Profile Page

Menin Gate, Ypres Menin Gate, Ypres
First Name: Arthur Edward Last Name: BURT
Date of Death: 31/07/1917 Lived/Born In: Richmond upon Thames
Rank: Sergeant Unit: Liverpool (Kings)18
Memorial Site: 1. Richmond upon Thames Memorial 2. Menin Gate, Ypres

Current Information:

Born & Resident-Richmond upon Thames

 

Third Battle of Ypres

This was a campaign fought between July and November 1917 and is often referred to as the Battle of Passchendaele, a village to the north-east of Ypres which was finally captured in November. It was an attempt by the British to break out of the Ypres salient and capture the higher ground to the south and the east, from which the enemy had been able to dominate the salient. It began well but two important factors weighed against them. First was the weather. The summer of 1917 turned out to be one of the wettest on record and soon the battlefield was reduced to a morass of mud which made progress very difficult, if not impossible in places. The second was the defensive arrangements of concrete blockhouses and machine gun posts providing inter-locking fire that the Germans had constructed and which were extremely difficult and costly to counter. For four months this epic struggle continued by the end of which the salient had been greatly expanded in size but the vital break out had not been achieved.

Battle of Pilckem Ridge (31st July-2nd August)

This was the opening attack of Third Ypres and began at 3.50am on 31st July when British and French troops launched their offensive to break out of the Ypres salient. The day had mixed results. To the north the Pilckem Ridge was captured but there was less success further south along the Gheluvelt Ridge, where a combination of stiff German resistance and low cloud, which hindered observation, meant that only the first objectives were captured. Further attempts to push on were stopped in their tracks by specialist German counter attack divisions and resulted in a 70% casualty rate among the British troops. Then in the afternoon, the rain came and under the weight of shells falling on it, the battlefield soon became a quagmire. Over the next two days, suffering the most appalling conditions in the mud and the rain, the troops had to fight off numerous German counter attacks.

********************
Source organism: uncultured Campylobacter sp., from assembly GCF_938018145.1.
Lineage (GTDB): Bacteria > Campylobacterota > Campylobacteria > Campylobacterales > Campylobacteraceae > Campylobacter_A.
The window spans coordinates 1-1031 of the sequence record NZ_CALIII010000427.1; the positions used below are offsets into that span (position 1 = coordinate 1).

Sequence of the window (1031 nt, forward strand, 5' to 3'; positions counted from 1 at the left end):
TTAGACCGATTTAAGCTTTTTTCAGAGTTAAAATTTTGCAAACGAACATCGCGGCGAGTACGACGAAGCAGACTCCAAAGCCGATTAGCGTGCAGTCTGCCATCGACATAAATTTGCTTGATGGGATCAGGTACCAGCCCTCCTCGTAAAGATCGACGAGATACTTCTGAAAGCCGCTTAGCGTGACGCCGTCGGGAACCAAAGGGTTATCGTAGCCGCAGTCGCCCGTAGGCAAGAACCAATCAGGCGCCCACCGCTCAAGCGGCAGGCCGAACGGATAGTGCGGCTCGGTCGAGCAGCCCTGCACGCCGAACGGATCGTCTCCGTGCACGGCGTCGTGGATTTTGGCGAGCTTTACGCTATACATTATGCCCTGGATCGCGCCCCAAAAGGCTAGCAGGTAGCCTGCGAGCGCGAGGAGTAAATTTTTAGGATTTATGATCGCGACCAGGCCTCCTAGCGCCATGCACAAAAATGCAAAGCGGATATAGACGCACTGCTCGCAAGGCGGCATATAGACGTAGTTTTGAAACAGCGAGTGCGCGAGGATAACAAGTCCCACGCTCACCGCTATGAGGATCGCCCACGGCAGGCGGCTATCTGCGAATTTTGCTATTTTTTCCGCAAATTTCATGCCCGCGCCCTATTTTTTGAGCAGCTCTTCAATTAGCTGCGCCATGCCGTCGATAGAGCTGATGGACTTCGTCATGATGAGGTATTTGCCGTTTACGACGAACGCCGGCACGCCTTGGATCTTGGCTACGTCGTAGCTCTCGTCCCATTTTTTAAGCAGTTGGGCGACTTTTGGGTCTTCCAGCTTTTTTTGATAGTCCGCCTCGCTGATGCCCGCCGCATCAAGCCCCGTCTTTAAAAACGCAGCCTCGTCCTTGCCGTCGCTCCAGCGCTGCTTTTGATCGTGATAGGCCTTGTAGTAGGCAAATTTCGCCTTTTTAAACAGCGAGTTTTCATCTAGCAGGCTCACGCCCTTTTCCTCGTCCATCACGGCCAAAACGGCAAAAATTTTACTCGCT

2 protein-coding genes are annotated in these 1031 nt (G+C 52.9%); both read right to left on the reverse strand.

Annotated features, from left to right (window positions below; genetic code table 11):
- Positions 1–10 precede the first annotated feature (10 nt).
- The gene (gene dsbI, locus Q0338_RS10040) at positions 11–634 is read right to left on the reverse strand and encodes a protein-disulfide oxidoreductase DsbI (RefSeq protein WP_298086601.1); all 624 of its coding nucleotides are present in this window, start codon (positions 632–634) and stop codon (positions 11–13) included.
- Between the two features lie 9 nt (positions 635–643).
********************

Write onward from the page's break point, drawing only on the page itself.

At 3.50am on 31st July,1917, 30th Division had the difficult task of advancing across the Gheluvelt plateau with the Menin Road on their left. 21 Brigade attacked on the right of the divisional front with the 2nd Yorkshire and 2nd Wiltshire battalions in front and 19th Manchester and 18th Liverpool (Kings) following in support. They were held up in the assembly trenches by enemy shell-fire and as a result missed their own protective barrage behind which they should have advanced. This caused confusion as they made their forward through Sanctuary Wood, with battalions becoming inter-mixed. On emerging from the wood they were held up by heavy machine-gun fire coming from Stirling Castle. This obstacle was finally overcome when 89 Brigade moved up in support but this marked the limit of the division’s advance. One of the many casualties sustained by 21 Brigade on this day of fierce fighting and constant artillery bombardment was Arthur Burt of 18th Liverpool (Kings) who was killed in action.

« Back to Search Results
If you think any of the information shown here is incorrect, Click Here to submit your amends and comments

Share

twitter icon
Copyright 2021 London War Memorial